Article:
- Pricing discrepancy at heart of delay
- Deal had been approaching election period
- One of the largest fund restructurings in market
One of the largest GP-led fund restructurings in the market has apparently stalled, five sources told Buyouts in recent interviews.
Thomas H. Lee Partners’ restructuring of its sixth fund, an $8.1 billion fund raised in 2006, is delayed and the parties may be renegotiating pricing, sources said.
The buyers leading the deal are Coller Capital, Neuberger Berman and GIC, Buyouts reported.
Lazard is secondary adviser on the deal.
Spokespeople for each party declined comment. Sources, mostly buyers in the secondary market, requested anonymity to be able to talk.
In fund restructurings it’s tough to determine what exactly “delayed” means. These types of deals can take six months or more to complete.
One secondary adviser said he worked on a deal for two years before completion. A delay does not mean a deal is dead, especially with GP-led processes.
For TH Lee, the Fund VI revamp has been in the works since last year. Secondaries Investor reported in February 2018 that the GP was in preliminary talks with the Fund VI limited-partner advisory committee on a potential secondary process.
The process was approaching its election period earlier this year, meaning existing investors in the pool were deciding whether to sell their interests in the fund or roll their stakes with the GP into a continuation vehicle that would house Fund VI assets, sources said.
The continuation vehicle would give TH Lee five more years to manage out the assets. Pricing was set at near par value as of September, sources said.
The deal involved assets valued at about $800 million to $900 million, Buyouts reported. Fund VI had a total of about $3 billion of remaining net asset value, sources previously told Buyouts.
The delay hinges on the recent declining performance of one of the assets in the deal, Univision Communications, which TH Lee acquired in 2006 as part of a group of investors for $13.7 billion.
For the fourth quarter, Univision Communications reported total revenue decreased 8.9 percent to $688.5 million from $755.5 million in the year-earlier period.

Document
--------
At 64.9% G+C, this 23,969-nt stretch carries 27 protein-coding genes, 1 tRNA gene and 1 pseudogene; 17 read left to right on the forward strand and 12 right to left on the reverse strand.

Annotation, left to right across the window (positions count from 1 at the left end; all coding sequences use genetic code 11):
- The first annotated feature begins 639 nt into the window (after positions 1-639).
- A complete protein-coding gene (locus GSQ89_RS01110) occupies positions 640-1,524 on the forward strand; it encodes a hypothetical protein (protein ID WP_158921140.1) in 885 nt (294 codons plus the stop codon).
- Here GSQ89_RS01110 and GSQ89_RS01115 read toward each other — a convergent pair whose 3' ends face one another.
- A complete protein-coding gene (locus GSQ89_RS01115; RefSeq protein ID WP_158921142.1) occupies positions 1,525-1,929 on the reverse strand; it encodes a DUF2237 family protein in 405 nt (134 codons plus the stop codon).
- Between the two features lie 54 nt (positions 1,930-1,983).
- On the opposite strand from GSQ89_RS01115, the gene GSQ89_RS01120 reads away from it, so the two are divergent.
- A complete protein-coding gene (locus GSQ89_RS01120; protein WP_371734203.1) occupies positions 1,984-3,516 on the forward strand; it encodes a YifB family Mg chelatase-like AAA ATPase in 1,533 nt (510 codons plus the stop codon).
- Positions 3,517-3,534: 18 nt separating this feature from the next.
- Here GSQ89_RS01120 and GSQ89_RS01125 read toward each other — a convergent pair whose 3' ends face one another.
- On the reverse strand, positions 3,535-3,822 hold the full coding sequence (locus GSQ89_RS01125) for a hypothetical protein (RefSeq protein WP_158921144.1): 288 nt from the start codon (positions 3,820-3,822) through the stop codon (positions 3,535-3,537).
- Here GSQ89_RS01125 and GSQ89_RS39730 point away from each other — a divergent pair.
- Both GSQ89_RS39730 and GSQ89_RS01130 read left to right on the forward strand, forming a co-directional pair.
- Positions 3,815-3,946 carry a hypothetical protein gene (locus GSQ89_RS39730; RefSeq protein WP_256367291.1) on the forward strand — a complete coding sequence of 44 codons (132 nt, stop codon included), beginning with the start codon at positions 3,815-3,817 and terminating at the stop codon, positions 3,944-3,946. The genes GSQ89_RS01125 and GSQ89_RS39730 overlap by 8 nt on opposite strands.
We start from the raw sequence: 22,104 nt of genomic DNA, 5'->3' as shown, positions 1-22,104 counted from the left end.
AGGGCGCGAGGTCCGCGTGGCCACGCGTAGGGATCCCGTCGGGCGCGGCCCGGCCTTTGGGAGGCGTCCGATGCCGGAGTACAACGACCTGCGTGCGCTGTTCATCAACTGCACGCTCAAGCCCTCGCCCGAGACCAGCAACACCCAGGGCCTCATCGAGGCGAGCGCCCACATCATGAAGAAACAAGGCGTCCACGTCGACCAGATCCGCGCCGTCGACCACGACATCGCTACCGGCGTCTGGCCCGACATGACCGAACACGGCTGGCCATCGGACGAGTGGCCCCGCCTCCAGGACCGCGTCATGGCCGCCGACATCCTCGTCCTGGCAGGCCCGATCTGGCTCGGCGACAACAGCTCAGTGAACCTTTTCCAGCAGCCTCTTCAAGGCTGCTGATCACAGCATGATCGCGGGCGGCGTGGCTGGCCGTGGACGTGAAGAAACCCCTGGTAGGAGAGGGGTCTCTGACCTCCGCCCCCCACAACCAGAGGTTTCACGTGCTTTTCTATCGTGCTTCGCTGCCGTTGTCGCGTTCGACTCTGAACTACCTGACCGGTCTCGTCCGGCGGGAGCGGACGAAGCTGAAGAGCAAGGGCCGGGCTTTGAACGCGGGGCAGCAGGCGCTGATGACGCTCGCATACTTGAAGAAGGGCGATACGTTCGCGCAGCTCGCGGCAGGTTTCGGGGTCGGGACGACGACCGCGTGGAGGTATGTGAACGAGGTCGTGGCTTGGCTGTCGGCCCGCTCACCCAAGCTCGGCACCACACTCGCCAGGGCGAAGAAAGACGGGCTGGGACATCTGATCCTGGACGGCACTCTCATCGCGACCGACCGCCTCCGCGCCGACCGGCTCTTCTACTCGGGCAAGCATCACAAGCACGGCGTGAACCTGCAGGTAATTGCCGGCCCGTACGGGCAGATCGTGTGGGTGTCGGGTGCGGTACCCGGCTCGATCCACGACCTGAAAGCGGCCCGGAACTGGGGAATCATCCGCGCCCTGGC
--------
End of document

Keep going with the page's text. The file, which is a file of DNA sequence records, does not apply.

The company decided to sell its English-language digital assets in 2018 as part of a strategic review, the earnings report said.
For all of 2018, revenue fell 7.6 percent to $2.7 billion from $2.9 billion in 2017. Income from continuing operations was $149.7 million, down 78 percent from $672.5 million in 2017.
One issue is that either the buyers were not locked in to a price by signing a purchase and sales agreement, or they considered a material adverse event to have been triggered that would allow them to retrade the deal, sources said.
Generally, before a fund restructuring goes to LPs to decide if they want to sell out or stick with the GP, the buyers will have signed a PSA, which locks them into a price.
There are exceptions to this, and sometimes even if a PSA is not executed, a buyer might agree in principle to terms on a deal.
Without the security of a PSA, buyers could decide the pricing outlook has changed and pull back to the negotiating table, sources said.
Fund VI was generating a 7.1 percent net internal rate of return and a 1.4x multiple as of June 30, 2018, California Public Employees’ Retirement System performance data shows.
The firm closed its most recent pool, Fund VIII, on $3.59 billion this year. The firm is led by Co-Presidents Anthony DiNovi and Scott Sperling and Head of Private Equity Todd Abbrecht.
Action Item: Check out Univision’s earnings report here: https://bit.ly/2GBPfln